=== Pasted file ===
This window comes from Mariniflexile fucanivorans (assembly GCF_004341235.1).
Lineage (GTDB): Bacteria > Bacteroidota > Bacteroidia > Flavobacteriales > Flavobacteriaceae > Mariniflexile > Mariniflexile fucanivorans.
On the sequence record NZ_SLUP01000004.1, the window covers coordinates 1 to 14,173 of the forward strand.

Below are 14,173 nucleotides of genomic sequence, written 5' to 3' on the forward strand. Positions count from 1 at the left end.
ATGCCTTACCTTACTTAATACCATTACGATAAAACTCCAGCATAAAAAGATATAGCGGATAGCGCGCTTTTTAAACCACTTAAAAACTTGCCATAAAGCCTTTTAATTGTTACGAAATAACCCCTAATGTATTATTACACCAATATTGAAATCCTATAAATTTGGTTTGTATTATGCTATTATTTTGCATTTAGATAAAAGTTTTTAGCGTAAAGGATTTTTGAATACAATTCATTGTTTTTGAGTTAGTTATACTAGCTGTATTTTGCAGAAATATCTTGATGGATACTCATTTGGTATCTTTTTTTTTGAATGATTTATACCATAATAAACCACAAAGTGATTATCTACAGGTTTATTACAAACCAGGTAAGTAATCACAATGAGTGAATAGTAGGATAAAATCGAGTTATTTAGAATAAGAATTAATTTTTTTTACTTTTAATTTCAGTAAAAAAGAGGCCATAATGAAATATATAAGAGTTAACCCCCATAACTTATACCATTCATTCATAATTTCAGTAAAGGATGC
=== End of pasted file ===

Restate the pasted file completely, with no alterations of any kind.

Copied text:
This window comes from Mariniflexile fucanivorans (assembly GCF_004341235.1).
Lineage (GTDB): Bacteria > Bacteroidota > Bacteroidia > Flavobacteriales > Flavobacteriaceae > Mariniflexile > Mariniflexile fucanivorans.
On the sequence record NZ_SLUP01000004.1, the window covers coordinates 1 to 14,173 of the forward strand.

Below are 14,173 nucleotides of genomic sequence, written 5' to 3' on the forward strand. Positions count from 1 at the left end.
ATGCCTTACCTTACTTAATACCATTACGATAAAACTCCAGCATAAAAAGATATAGCGGATAGCGCGCTTTTTAAACCACTTAAAAACTTGCCATAAAGCCTTTTAATTGTTACGAAATAACCCCTAATGTATTATTACACCAATATTGAAATCCTATAAATTTGGTTTGTATTATGCTATTATTTTGCATTTAGATAAAAGTTTTTAGCGTAAAGGATTTTTGAATACAATTCATTGTTTTTGAGTTAGTTATACTAGCTGTATTTTGCAGAAATATCTTGATGGATACTCATTTGGTATCTTTTTTTTTGAATGATTTATACCATAATAAACCACAAAGTGATTATCTACAGGTTTATTACAAACCAGGTAAGTAATCACAATGAGTGAATAGTAGGATAAAATCGAGTTATTTAGAATAAGAATTAATTTTTTTTACTTTTAATTTCAGTAAAAAAGAGGCCATAATGAAATATATAAGAGTTAACCCCCATAACTTATACCATTCATTCATAATTTCAGTAAAGGATGC